Inside the TOEFL® Test - Listening Organization Questions



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[music playing]

Michael: Hi, I'm Michael from ETS. Today on Inside the TOEFL Test, we're going inside the TOEFL iBT Listening section. Specifically, the Organization questions. 

Inside the TOEFL® Test – Listening
Organization Questions

Michael: Organization questions ask you to show understanding of how a lecture is structured.

On-screen: Question Structure
Organization Questions
How a lecture is structured

Michael: You can recognize organization questions because they often include phrases such as "Why does the professor mention…?" or "Why does the professor discuss…?"
These kinds of phrases show that organization questions are often asked about the examples in a lecture, so it helps to listen for examples, and think about why the professor is using them.

On-screen: Recognizing the Question Type
Organization Questions

  • Why does the professor mention…?
  • Why does the professor discuss…?

Often about the examples in a lecture

Michael: Now let's look at a sample question. The question is from a literature lecture about detective novels, including one titled The Moonstone. The passage focuses on an important character from The Moonstone named Sergeant Cuff who is trying to solve a crime.

On-screen: Sample Questions
[image of professor leading a lecture]
[Moonstone on chalkboard]
[Sargent Cuff on chalkboard]
[image of professor leading a lecture]

Michael: Here is an excerpt from the lecture:

So, now Cuff arrives. Uh, Cuff is the man who's coming to solve the mystery, and-and again he has a lot of the characteristics that future detectives throughout the history of this genre will have. Um, He's eccentric. Um, He has a hobby that he's obsessive about—in this . . . uh, in this case, it's the love of roses. He's a fanatic about the breeding of roses; and here think of Nero Wolfe and his orchids, uh Sherlock Holmes and his violin, uh a lot of those later classic detective heroes have this kind of outside interest that they uh . . . they go to as a kind of antidote to the evil and misery they encounter in their daily lives.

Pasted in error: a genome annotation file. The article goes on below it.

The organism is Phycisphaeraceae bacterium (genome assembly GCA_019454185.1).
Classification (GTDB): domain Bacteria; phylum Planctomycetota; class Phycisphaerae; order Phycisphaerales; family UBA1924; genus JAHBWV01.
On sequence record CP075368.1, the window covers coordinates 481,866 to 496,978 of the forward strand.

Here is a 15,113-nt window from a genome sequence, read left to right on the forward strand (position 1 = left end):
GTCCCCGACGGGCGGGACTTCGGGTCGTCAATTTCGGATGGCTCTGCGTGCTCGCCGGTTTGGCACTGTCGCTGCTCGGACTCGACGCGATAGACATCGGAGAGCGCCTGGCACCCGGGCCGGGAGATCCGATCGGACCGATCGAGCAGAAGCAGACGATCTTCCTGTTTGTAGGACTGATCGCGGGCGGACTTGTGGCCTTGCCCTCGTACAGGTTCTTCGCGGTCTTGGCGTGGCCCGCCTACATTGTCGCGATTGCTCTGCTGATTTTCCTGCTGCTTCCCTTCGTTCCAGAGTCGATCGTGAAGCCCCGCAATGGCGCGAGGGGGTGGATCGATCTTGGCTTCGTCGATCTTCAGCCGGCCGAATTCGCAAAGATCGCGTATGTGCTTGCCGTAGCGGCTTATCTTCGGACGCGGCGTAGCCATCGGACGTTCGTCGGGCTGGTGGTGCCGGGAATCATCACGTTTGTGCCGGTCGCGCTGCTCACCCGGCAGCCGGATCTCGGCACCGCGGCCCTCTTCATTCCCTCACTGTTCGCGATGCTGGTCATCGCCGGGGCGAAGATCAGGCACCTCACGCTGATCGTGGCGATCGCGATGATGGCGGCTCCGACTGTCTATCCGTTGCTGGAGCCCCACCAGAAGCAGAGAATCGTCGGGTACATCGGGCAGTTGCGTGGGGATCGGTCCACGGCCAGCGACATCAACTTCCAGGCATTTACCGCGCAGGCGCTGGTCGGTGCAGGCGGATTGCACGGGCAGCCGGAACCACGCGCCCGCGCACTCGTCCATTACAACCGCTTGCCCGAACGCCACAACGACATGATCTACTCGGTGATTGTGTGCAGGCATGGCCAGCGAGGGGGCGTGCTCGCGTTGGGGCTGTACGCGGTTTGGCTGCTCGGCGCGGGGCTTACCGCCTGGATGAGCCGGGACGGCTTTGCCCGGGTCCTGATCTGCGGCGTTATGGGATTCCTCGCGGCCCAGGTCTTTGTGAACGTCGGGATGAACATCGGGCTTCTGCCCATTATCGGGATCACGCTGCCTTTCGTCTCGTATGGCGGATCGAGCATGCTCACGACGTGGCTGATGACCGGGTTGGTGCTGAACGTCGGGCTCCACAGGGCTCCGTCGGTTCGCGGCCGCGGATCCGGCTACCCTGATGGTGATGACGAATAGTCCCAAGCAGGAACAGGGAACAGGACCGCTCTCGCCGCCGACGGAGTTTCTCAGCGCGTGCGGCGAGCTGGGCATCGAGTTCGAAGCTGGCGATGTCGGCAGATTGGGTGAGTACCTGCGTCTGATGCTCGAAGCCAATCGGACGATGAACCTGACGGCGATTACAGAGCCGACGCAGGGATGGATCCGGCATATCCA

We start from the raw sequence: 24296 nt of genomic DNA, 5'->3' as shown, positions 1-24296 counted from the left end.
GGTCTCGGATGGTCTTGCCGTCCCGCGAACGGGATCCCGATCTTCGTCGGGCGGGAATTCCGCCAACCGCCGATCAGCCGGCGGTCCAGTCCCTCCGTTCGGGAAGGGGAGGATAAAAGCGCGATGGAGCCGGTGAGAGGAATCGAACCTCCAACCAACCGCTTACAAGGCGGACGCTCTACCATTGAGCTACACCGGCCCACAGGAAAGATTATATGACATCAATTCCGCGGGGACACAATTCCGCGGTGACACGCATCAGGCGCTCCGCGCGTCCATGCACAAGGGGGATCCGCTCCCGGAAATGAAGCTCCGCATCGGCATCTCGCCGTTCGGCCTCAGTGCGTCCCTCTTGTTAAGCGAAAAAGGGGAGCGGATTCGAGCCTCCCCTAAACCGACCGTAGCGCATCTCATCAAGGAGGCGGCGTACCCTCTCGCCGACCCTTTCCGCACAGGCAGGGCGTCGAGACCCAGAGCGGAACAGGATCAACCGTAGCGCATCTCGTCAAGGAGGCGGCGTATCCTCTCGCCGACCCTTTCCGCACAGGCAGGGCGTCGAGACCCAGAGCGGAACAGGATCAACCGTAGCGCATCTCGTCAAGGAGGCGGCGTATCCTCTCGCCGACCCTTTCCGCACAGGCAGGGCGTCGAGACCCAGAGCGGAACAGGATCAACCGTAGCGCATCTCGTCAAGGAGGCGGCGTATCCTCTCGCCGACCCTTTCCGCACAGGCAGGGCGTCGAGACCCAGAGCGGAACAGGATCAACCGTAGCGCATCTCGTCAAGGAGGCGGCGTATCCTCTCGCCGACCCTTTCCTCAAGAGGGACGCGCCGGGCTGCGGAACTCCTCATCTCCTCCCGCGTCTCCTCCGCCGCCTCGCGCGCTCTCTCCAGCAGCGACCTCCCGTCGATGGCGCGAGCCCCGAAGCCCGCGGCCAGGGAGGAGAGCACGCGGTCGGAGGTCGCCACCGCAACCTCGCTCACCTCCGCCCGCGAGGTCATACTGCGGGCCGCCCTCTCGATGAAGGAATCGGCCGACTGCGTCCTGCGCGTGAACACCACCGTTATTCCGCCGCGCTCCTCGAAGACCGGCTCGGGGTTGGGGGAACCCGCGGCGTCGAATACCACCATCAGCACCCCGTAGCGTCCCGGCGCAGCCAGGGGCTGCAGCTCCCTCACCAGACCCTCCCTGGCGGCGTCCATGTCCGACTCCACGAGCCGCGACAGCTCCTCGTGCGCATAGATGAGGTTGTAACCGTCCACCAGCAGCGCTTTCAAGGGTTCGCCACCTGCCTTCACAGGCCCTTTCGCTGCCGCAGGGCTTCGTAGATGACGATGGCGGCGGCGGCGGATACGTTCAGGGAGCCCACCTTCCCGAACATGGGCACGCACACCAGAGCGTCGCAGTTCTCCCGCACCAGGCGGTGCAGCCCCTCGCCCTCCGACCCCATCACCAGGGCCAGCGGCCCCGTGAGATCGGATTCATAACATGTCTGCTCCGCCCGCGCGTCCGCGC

Now, um, these detective heroes . .um. . they have this characteristic of being smart, incredibly smart, but of not appearing to be smart. And uh most importantly, from uh a kind of existential point of view, these detectives see things that other people do not see. And that's why the detective is such an important figure, I think, in our modern imagination. Um, In the case of The Moonstone—um I don't want to say too much here and spoil it for you—but the clue that's key to . . . the solving of the crime is a smeared bit of paint in a doorway. Um, of course, the regular police have missed this paint smear or made some sort of unwarranted assumption about it. Cuff sees this smear of paint—um this paint, the place where the paint is smeared—and realizes that from this one smear of paint you can actually deduce the whole situation . . .um, the whole world. And-And that's what the hero in a detective novel like this . . . brings to it that the other characters don't—it's um it's this ability to see meaning where others see no meaning and to bring order . . . to where uh it seems there is no order.

Here's an example of an organization question:
Why does the professor mention a smeared bit of paint in a doorway in The Moonstone?

On-screen: Why does the professor mention a smeared bit of paint in a doorway in The Moonstone?

  • To describe a mistake that Sergeant Cuff has made
  • To show how realistically the author describes the crime scene
  • To exemplify a pattern repeated in many other detective stories
  • To illustrate the superior techniques used by the police

Michael: Let's look at the answer choices one at a time.

Choice A can be ruled out because the professor directly states that noticing the smeared paint is the key to solving the crime, not a mistake.

On-screen: [red x next to answer option A]
Michael: For option B to be correct, there would have been a pattern of discussing details from the crime scene. But the smeared paint is the only visual detail from the crime scene that is mentioned. So option B is not correct.

On-screen: [red x next to answer option B]

Michael: Option D can be eliminated because the professor states that the police officers didn't notice the smeared paint.

On-screen: [red x next to answer option D]

Michael: Option C is the best answer because the professor talks about hero detectives in mystery novels and the characteristics they have in common. The professor indicates that there is a pattern when he says this:

These detectives see things that other people do not see.

On-screen: [Green check mark next to answer option D]

Here's a listening tip that can help you understand how a lecture is organized:
Listen for the signal words that indicate the introduction, major ideas, examples and the conclusion or summary. These might be sequence words like "first," "next" and "then." Or they might indicate time or a chronology, like "before," "during" or "since." Or they could show cause and effect, like "accordingly" or "as a result."
These signal words are good cues for when to take notes.

On-screen: Skill Building Tips
Listen for Signal Words

  • Introduction
  • Major ideas
  • Examples
  • Conclusion
  • First, next, then, second, finally
  • After, at last, before, during, now, since
  • Obviously, of course
  • Accordingly, as a result, because, for example, for instance
  • In conclusion, to summarize

Michael: There are lots of ways to improve your English skills. Whatever you do, keep practicing. And good luck on your TOEFL test.

On-screen: For more information about the TOEFL® test and to register, visit the TOEFL® website at